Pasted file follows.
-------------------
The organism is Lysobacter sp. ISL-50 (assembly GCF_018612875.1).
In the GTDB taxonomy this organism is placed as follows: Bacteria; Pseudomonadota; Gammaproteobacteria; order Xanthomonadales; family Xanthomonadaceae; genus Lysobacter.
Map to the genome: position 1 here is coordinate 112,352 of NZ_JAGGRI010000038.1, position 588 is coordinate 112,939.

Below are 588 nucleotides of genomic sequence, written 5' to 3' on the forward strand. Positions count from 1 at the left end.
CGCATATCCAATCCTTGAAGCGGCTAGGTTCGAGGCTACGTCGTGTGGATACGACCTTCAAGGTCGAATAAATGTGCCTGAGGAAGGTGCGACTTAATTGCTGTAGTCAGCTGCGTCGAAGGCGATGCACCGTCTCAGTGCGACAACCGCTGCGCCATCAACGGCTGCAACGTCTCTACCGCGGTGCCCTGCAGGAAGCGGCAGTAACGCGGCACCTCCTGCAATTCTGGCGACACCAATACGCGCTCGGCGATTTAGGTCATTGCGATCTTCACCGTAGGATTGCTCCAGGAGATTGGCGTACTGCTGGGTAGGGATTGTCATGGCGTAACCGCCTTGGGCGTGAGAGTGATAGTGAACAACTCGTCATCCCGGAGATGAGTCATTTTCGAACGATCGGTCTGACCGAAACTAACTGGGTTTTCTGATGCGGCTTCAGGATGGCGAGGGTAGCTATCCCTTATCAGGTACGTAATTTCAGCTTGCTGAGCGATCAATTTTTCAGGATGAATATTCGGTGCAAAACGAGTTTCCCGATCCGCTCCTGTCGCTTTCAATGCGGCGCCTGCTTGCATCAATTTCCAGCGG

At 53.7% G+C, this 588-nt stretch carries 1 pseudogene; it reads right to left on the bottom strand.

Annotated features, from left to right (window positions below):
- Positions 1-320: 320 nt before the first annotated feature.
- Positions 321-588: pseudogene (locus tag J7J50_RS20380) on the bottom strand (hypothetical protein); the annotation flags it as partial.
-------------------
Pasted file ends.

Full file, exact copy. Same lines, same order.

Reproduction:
The organism is Lysobacter sp. ISL-50 (assembly GCF_018612875.1).
In the GTDB taxonomy this organism is placed as follows: Bacteria; Pseudomonadota; Gammaproteobacteria; order Xanthomonadales; family Xanthomonadaceae; genus Lysobacter.
Map to the genome: position 1 here is coordinate 112,352 of NZ_JAGGRI010000038.1, position 588 is coordinate 112,939.

Below are 588 nucleotides of genomic sequence, written 5' to 3' on the forward strand. Positions count from 1 at the left end.
CGCATATCCAATCCTTGAAGCGGCTAGGTTCGAGGCTACGTCGTGTGGATACGACCTTCAAGGTCGAATAAATGTGCCTGAGGAAGGTGCGACTTAATTGCTGTAGTCAGCTGCGTCGAAGGCGATGCACCGTCTCAGTGCGACAACCGCTGCGCCATCAACGGCTGCAACGTCTCTACCGCGGTGCCCTGCAGGAAGCGGCAGTAACGCGGCACCTCCTGCAATTCTGGCGACACCAATACGCGCTCGGCGATTTAGGTCATTGCGATCTTCACCGTAGGATTGCTCCAGGAGATTGGCGTACTGCTGGGTAGGGATTGTCATGGCGTAACCGCCTTGGGCGTGAGAGTGATAGTGAACAACTCGTCATCCCGGAGATGAGTCATTTTCGAACGATCGGTCTGACCGAAACTAACTGGGTTTTCTGATGCGGCTTCAGGATGGCGAGGGTAGCTATCCCTTATCAGGTACGTAATTTCAGCTTGCTGAGCGATCAATTTTTCAGGATGAATATTCGGTGCAAAACGAGTTTCCCGATCCGCTCCTGTCGCTTTCAATGCGGCGCCTGCTTGCATCAATTTCCAGCGG

At 53.7% G+C, this 588-nt stretch carries 1 pseudogene; it reads right to left on the bottom strand.

Annotated features, from left to right (window positions below):
- Positions 1-320: 320 nt before the first annotated feature.
- Positions 321-588: pseudogene (locus tag J7J50_RS20380) on the bottom strand (hypothetical protein); the annotation flags it as partial.